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Permanent link (DOI): https://doi.org/10.7939/R3FD5X

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Adjustment demands through diagnosis and treatment of end stage renal disease Open Access

Descriptions

Other title
Subject/Keyword
adjustment
kidney disease
adjustment demands
occupational therapy
end stage renal disease
Type of item
Thesis
Degree grantor
University of Alberta
Author or creator
Dhillon, Karen JK
Supervisor and department
Dr. Shaniff Esmail (Department of Occupational Therapy)
Examining committee member and department
Dr. Patricia Campbell (Department of Medicine/Nephrology)
Dr. Yagesh Bhambhani (Department of Occupational Therapy)
Department
Faculty of Rehabilitation Medicine
Specialization

Date accepted
2011-12-13T21:26:37Z
Graduation date
2012-06
Degree
Master of Science
Degree level
Master's
Abstract
End Stage Renal Disease (ESRD) is a chronic illness that results when the kidneys are no longer able to function to maintain life. Upon cessation of kidney function, patients must undergo life long medical treatment involving dialysis or transplantation to survive. Patients face an adverse situation as both the disease and treatment are life threatening, and there is no cure. Despite the numerous advancements in treating ESRD, a myriad of stressors affect patients’ lives that require significant adjustment. Adjustment is a construct that is not well defined in the literature, or understood from a patient’s perspective. For the purpose of this study, adjustment will be explored in terms of adjustment demands patients face as they progress through diagnosis and treatment of ESRD. No research has been found on adjustment demands faced by recipients of kidney transplants in Canada. Additionally, no research has been done in Occupational Therapy and adjustment in patients with ESRD. This was a qualitative study utilizing a phenomenological approach. Study results stress the need for individualized holistic care, education and support.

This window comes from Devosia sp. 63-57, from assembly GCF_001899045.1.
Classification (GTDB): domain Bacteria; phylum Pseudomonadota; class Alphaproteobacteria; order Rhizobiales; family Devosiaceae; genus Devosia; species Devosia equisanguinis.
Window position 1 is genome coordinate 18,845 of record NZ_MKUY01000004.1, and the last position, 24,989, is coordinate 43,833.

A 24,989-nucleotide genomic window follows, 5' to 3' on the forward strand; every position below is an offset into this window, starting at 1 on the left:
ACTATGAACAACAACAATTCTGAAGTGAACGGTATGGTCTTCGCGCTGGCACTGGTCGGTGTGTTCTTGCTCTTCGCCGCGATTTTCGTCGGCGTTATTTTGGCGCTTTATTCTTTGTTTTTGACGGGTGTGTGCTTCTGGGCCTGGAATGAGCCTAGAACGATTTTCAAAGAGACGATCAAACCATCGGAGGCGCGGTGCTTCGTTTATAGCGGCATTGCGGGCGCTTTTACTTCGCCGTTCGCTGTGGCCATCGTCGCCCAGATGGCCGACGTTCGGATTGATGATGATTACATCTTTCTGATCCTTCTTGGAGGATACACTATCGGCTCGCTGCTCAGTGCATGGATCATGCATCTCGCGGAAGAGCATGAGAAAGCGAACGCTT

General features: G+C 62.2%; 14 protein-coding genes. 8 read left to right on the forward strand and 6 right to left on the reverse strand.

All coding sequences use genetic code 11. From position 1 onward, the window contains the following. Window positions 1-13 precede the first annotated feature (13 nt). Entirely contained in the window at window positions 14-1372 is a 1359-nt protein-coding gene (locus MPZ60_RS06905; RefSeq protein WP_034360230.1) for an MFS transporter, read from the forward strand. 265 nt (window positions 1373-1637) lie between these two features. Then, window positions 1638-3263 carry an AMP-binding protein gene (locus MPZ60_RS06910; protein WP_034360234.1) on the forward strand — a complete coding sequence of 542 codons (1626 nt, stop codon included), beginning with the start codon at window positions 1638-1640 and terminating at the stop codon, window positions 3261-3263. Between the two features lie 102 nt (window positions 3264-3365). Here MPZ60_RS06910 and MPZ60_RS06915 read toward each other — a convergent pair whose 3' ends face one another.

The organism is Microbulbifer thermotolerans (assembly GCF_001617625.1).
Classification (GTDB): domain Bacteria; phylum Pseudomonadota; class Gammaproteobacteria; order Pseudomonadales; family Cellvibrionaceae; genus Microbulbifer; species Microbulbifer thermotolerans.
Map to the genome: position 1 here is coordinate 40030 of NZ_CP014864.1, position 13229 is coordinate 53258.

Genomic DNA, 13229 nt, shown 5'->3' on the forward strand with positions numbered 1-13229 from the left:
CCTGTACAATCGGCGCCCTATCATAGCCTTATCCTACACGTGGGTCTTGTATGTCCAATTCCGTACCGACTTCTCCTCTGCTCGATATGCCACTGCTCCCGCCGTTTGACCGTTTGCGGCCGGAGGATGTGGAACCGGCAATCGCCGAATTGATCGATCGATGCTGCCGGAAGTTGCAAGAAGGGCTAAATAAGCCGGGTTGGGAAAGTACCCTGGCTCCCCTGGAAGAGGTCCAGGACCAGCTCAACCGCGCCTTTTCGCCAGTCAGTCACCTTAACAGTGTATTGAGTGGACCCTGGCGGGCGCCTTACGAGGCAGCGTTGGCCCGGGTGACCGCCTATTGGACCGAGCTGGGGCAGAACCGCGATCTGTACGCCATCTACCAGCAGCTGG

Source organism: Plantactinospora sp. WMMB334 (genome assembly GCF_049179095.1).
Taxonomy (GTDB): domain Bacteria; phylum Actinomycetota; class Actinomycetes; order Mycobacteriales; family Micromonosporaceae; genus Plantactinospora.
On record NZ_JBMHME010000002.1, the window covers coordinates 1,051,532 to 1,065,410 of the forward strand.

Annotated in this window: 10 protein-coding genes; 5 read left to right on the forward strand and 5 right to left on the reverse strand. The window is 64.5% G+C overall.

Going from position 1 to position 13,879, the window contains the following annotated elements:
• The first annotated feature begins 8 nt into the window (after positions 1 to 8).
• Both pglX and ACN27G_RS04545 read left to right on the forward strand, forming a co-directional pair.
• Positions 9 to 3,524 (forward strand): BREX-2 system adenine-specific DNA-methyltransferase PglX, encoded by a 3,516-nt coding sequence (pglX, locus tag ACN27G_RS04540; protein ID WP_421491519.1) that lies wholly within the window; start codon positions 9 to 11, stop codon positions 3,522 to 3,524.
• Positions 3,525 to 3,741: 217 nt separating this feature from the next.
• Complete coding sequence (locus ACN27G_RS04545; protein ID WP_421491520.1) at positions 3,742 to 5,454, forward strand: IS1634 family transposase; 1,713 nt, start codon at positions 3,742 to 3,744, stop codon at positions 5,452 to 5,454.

Language
English
DOI
doi:10.7939/R3FD5X
Rights
License granted by karen dhillon (kjdhillo@ualberta.ca) on 2011-12-13T01:56:44Z (GMT): Permission is hereby granted to the University of Alberta Libraries to reproduce single copies of this thesis and to lend or sell such copies for private, scholarly or scientific research purposes only. Where the thesis is converted to, or otherwise made available in digital form, the University of Alberta will advise potential users of the thesis of the above terms. The author reserves all other publication and other rights in association with the copyright in the thesis, and except as herein provided, neither the thesis nor any substantial portion thereof may be printed or otherwise reproduced in any material form whatsoever without the author's prior written permission.
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